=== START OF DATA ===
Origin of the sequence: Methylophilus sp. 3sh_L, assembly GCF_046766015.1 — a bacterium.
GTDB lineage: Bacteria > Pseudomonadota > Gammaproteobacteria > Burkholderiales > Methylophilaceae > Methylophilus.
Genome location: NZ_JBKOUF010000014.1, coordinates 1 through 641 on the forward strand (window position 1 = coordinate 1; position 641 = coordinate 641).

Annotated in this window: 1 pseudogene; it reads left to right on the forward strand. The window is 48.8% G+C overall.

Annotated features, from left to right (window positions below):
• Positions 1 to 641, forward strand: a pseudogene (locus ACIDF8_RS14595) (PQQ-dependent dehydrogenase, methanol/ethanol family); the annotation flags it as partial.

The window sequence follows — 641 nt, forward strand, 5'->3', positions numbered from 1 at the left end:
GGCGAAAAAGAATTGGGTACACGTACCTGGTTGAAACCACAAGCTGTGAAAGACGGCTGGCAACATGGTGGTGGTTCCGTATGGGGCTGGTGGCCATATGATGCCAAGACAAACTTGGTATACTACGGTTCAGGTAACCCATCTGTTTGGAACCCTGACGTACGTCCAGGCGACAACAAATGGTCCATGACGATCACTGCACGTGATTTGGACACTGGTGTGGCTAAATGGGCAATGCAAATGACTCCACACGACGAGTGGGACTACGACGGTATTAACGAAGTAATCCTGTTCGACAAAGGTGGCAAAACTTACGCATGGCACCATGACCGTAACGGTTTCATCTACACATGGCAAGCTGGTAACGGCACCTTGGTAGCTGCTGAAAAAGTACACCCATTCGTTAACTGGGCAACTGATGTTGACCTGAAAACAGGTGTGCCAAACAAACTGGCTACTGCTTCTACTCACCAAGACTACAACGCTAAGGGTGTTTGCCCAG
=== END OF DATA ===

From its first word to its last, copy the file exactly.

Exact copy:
Origin of the sequence: Methylophilus sp. 3sh_L, assembly GCF_046766015.1 — a bacterium.
GTDB lineage: Bacteria > Pseudomonadota > Gammaproteobacteria > Burkholderiales > Methylophilaceae > Methylophilus.
Genome location: NZ_JBKOUF010000014.1, coordinates 1 through 641 on the forward strand (window position 1 = coordinate 1; position 641 = coordinate 641).

Annotated in this window: 1 pseudogene; it reads left to right on the forward strand. The window is 48.8% G+C overall.

Annotated features, from left to right (window positions below):
• Positions 1 to 641, forward strand: a pseudogene (locus ACIDF8_RS14595) (PQQ-dependent dehydrogenase, methanol/ethanol family); the annotation flags it as partial.

The window sequence follows — 641 nt, forward strand, 5'->3', positions numbered from 1 at the left end:
GGCGAAAAAGAATTGGGTACACGTACCTGGTTGAAACCACAAGCTGTGAAAGACGGCTGGCAACATGGTGGTGGTTCCGTATGGGGCTGGTGGCCATATGATGCCAAGACAAACTTGGTATACTACGGTTCAGGTAACCCATCTGTTTGGAACCCTGACGTACGTCCAGGCGACAACAAATGGTCCATGACGATCACTGCACGTGATTTGGACACTGGTGTGGCTAAATGGGCAATGCAAATGACTCCACACGACGAGTGGGACTACGACGGTATTAACGAAGTAATCCTGTTCGACAAAGGTGGCAAAACTTACGCATGGCACCATGACCGTAACGGTTTCATCTACACATGGCAAGCTGGTAACGGCACCTTGGTAGCTGCTGAAAAAGTACACCCATTCGTTAACTGGGCAACTGATGTTGACCTGAAAACAGGTGTGCCAAACAAACTGGCTACTGCTTCTACTCACCAAGACTACAACGCTAAGGGTGTTTGCCCAG